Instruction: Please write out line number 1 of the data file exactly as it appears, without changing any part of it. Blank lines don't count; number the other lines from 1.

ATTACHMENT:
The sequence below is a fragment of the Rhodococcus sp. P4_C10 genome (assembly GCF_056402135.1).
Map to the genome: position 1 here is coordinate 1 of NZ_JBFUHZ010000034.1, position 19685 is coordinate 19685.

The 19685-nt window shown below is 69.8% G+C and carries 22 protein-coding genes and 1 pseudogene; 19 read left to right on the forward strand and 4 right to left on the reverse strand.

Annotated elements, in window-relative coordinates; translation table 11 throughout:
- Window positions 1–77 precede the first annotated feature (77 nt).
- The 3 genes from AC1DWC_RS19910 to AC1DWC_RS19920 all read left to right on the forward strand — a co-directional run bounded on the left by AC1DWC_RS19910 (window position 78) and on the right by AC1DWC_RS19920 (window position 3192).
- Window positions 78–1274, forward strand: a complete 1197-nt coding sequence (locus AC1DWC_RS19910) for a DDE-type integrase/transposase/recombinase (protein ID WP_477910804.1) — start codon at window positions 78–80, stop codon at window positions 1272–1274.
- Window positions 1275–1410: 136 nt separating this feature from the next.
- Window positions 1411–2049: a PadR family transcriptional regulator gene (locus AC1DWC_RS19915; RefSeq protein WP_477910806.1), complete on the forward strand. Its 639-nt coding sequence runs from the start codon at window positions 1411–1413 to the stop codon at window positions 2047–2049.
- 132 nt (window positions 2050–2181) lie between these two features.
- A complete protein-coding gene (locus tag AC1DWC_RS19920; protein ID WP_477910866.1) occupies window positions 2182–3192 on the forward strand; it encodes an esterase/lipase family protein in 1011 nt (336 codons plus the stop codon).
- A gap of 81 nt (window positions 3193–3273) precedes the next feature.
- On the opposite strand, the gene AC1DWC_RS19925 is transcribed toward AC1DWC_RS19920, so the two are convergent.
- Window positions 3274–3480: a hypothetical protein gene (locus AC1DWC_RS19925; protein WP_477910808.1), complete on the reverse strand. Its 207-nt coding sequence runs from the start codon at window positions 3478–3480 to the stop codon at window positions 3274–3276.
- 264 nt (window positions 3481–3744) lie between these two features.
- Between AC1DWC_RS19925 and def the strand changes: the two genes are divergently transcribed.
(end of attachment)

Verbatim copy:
The sequence below is a fragment of the Rhodococcus sp. P4_C10 genome (assembly GCF_056402135.1).